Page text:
In the early 1970s, communist rebels, following the example of Fidel Castro’s takeover of Cuba, attempted to stir up revolts in several Latin American nations, including Argentina.
They were countered by right-wing groups that were equally destructive. They were responsible for several incidents in Buenos Aires, including the Ezeiza massacre, when 13 people were killed during a pro-Perón rally.
In 1976, a military junta ousted Isabel Perón, Juan’s wife, who had been vice president when she died in 1974. The military soon began to crack down on dissidents, beginning the period known as “The Dirty War.”
The Dirty War and Operation Condor
The Dirty War is one of the most tragic episodes in the entire history of Latin America. The military government, in power from 1976 to 1983, launched a ruthless crackdown on suspected dissidents.
Thousands of citizens, mainly in Buenos Aires, were brought in for questioning, and many of them “disappeared,” never to be heard from again. Their basic rights were denied, and many families still do not know what happened to their loved ones.
Many estimates place the number of executed citizens at around 30,000. It was a time of terror when citizens feared their government more than anything else.
The Argentine Dirty War was part of Operation Condor, which was an alliance of the right-wing governments of Argentina, Chile, Bolivia, Uruguay, Paraguay, and Brazil to share information and help each other with the secret police.
The “Mothers of the Plaza de Mayo” is an organization of mothers and relatives of those who disappeared during this time: their goal is to get answers, locate their loved ones or their remains, and hold the architects of the Dirty War accountable.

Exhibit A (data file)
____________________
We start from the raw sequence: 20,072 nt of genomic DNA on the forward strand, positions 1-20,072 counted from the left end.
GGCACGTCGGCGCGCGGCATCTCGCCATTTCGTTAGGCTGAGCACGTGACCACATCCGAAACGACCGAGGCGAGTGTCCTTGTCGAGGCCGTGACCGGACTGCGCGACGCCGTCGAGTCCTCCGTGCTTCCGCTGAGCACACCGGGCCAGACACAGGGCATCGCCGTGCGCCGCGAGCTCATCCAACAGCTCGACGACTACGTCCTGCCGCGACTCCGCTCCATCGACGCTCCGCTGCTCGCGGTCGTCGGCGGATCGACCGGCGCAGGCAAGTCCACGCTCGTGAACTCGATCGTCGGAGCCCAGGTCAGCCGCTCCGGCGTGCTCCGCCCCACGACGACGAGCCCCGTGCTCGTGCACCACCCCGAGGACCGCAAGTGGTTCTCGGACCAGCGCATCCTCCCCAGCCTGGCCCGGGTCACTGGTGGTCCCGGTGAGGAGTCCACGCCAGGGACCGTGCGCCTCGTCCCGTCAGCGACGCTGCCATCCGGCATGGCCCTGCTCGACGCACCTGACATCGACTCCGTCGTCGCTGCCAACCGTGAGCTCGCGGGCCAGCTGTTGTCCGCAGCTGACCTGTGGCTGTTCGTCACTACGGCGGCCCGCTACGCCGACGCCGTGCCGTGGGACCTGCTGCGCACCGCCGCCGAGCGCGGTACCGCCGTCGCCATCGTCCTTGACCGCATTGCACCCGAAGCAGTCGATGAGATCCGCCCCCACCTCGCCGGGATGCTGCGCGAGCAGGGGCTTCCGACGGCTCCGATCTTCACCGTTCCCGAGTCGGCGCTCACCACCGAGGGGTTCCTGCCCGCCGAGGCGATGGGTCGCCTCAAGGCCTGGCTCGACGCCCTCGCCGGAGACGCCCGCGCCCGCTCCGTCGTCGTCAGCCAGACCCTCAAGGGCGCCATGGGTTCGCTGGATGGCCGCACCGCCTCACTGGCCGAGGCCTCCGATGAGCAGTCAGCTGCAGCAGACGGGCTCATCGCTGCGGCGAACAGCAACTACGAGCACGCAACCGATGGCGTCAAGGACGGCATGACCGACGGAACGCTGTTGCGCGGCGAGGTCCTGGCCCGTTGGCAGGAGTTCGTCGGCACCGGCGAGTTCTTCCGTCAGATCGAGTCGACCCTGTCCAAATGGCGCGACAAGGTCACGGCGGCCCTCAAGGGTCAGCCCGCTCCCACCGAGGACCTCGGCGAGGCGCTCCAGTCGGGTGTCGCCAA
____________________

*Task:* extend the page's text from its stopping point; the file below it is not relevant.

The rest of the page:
The military dictatorship ended in 1983, and Raúl Alfonsín, a lawyer and publisher, was elected president. Alfonsín shocked the world by quickly turning on the military leaders who had been in power for the past seven years, ordering trials and a commission of inquiry.
Investigators soon uncovered 9,000 well-documented cases of “disappearances,” and trials began in 1985. All the generals and architects of the dirty war, including a former president, General Jorge Videla, were convicted and sentenced to life in prison.
They were pardoned by President Carlos Menem in 1990, but the cases remain unsolved, and there is a possibility that some could return to jail.
Buenos Aires was given autonomy to elect its own mayor in 1993. Previously, the mayor was appointed by the president. Just as the people of Buenos Aires were putting the horrors of the Dirty War behind them, they fell victim to an economic catastrophe.
In 1999, a combination of factors, including a falsely inflated exchange rate between the Argentine peso and the US dollar, led to a severe recession and people began to lose faith in the peso and in Argentine banks.
At the end of 2001 there was a run on the banks and in December 2001 the economy collapsed. Angry protesters in the streets of Buenos Aires forced President Fernando de la Rúa to flee the presidential palace in a helicopter.
For a time, unemployment reached 25%. The economy eventually stabilized, but not before many businesses and citizens went bankrupt.
Buenos Aires today
Today, Buenos Aires is once again calm and sophisticated, its political and economic crises a thing of the past. It is considered very safe and is once again a center for literature, film and education.